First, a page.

I found it was helpful to tape the seams where the road plates met with clear tape. This helps prevent the magnet from getting stuck on the seams where they don’t quite meet at the same height. You can see some of these pieces of tape in the video.
Also keep in mind that if you are running a vehicle for an extended period of time (like, many hours) the magnet sliding along the road plates will eventually start to wear through the paint. I found that covering the magnet with clear tape minimized this issue. If you are overly concerned about wear you could tape the entire line on the road plates where the magnet runs. This way the magnet will only be running on the tape and not the road plate surface itself.
In the controlled environment of my nice flat build table the performance of this system is 100%. In the field this may vary, especially if the road loop spans multiple tables that aren’t quite level, or the tables aren’t perfectly flat (cheap plastic tables). For our show at the Ottawa Train Expo it did require some attention (thanks Jeff!) when it occasionally ‘jumped the wire’. At least this failure scenario isn’t catastrophic. The vehicles don’t have enough power to drive over the studded parts of the baseplates, so they won’t go flying off the tables.
This is my latest alternate model, a steampunk walker I call the Lazarus. It is an alternate model of LEGO set 31019 Forest Animals. I’m really digging these new LEGO Creator sets. They seem to have a good variety of useful parts in a uniform colour palette. For this one I wanted to try and design something completely different than the subject matter of the original set. I think I achieved my goal! I also had some fun making a retro style commercial for it…
This is Kristal’s latest model, a micro scale abandoned city on the sea.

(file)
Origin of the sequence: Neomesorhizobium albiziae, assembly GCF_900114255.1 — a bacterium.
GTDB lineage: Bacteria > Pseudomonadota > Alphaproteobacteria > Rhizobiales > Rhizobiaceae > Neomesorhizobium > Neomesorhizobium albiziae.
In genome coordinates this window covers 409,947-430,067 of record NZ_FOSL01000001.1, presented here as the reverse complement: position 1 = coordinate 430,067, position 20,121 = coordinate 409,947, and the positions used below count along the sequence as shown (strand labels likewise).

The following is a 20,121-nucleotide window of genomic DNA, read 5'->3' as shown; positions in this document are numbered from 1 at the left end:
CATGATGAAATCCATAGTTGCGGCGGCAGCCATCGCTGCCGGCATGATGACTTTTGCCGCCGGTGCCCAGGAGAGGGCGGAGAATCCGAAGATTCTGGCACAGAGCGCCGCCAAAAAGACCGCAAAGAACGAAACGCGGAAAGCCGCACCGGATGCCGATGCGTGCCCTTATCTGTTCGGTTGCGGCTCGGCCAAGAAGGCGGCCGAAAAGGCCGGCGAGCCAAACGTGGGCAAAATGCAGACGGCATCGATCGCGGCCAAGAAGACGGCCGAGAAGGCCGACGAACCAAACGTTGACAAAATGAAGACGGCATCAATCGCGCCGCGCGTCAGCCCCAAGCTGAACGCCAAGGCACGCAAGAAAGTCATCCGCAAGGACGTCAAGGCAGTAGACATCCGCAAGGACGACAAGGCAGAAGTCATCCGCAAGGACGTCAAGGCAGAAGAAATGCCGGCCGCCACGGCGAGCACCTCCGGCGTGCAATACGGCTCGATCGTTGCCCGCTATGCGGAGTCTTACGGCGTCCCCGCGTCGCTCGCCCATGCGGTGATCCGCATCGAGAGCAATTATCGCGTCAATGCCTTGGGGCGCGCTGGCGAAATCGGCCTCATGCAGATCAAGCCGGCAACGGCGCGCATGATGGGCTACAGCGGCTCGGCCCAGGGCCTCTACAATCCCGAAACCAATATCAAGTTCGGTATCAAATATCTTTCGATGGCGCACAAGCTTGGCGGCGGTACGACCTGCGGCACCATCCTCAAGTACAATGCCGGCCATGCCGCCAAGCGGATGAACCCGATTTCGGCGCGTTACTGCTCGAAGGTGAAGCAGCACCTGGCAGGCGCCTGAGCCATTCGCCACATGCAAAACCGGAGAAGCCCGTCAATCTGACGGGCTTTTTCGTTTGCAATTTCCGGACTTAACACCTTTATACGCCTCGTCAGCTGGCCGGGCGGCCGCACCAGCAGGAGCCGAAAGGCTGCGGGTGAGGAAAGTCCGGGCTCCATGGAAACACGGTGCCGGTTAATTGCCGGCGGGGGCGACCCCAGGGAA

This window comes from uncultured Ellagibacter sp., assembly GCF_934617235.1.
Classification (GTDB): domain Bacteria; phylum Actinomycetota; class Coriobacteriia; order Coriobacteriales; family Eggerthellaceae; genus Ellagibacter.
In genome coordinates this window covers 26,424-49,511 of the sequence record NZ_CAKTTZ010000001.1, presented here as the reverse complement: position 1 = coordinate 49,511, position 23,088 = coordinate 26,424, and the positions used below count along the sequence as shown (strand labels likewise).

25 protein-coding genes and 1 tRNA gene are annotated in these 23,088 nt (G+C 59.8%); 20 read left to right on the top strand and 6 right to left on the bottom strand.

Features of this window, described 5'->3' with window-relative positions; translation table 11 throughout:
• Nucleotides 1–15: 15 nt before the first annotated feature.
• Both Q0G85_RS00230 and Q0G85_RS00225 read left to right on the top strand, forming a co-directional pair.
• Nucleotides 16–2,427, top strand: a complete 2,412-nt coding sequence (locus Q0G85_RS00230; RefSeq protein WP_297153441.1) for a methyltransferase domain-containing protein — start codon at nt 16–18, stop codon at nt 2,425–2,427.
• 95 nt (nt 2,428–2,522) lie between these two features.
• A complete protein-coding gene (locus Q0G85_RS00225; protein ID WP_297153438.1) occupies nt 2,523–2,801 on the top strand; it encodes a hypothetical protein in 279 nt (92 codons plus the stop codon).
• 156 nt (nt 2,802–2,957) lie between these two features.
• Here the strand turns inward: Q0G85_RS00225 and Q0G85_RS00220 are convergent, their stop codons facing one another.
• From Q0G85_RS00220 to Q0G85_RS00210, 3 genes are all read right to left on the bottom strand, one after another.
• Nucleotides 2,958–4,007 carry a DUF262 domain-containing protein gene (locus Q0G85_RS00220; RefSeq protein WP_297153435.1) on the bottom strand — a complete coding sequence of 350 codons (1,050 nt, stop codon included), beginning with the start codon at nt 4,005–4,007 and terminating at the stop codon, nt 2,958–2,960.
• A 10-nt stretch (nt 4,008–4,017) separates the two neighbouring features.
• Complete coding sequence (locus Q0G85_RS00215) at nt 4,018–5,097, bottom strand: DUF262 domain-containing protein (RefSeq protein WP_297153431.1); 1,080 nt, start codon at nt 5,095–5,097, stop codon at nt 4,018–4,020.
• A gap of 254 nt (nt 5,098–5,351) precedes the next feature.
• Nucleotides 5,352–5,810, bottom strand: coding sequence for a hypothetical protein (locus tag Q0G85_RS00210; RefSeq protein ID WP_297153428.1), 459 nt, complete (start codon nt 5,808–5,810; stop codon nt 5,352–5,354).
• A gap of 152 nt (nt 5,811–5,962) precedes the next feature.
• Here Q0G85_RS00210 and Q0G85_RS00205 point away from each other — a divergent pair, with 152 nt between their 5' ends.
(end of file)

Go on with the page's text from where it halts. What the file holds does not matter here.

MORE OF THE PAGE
I wanted to try something a bit different with this model, and digitally insert us into one of the photos. We ended up being pretty small, just because of the scale of the city, but you can see us below.
And here’s another angle of the main model, which also gives a better view of the technique we used to make the ocean waves.
This is a fully functional computer keyboard built using LEGO parts. Details can be seen in the video, more info below.
I actually built the first prototype for this project all the way back in 2005! You can see a picture of that original prototype in the images below. I shelved the project for a number of reasons. Mostly because I was trying to build it onto the membrane of a Microsoft Natural keyboard, and working around the various angles of the keyboard was giving me a lot of trouble.
Last year I stumbled upon an old keyboard someone was getting rid of on the side of the road (nothing like doing a little free-cycling!). My interest was piqued again and after testing that the keyboard still worked I resurrected the project.
The biggest challenge was creating a frame that allowed the keys to be precisely spaced above the membrane. As I show in the video this was accomplished with a grid of Technic connectors and axles.
The second biggest challenge was finding appropriate printed tiles for all the symbols on a keyboard. Thankfully The LEGO Group has released all the main characters, numbers, and even a few special symbols over the years. I had to get creative with some of the keys though, which was actually quite fun. Still, there a few keys that could use some improvement.
Thankfully it is extremely easy to replace keys, so as I get inspired, or as The LEGO Group releases new printed tiles, I can easily upgrade the keys. It would also be quite easy to customize the layout, or add custom symbols to make a gaming specific layout.
The performance of the keyboard is quite good. There is a bit of flex in the Technic frame as you are using it, but this doesn’t seem to affect the performance at all. I can type just as well with this keyboard as with any other, as you can see during the introduction to the video.
I was talking with my brother about potential LEGO projects and Da Vinci machines inevitably came up. By all accounts Leonardo Da Vinci was a genius, excelling in many fields of art, engineering and science. I was particularly interested in the work he did in engineering, and decided to build a flying machine inspired by his many sketches on the idea of human powered flight.
As far as we know he never tried to build any of his flying machine concepts, and even though they would not have worked they still capture our imagination today.
I have submitted this project to LEGO’s CUUSOO site. Please check out the project here and add your support if you would like to see it potentially become an official LEGO set.
This model can be powered manually using the crank at the side of the base or with a motor. The instructions show how to power it using a Power Functions M motor, but it can be just as easily powered using an old 9V motor.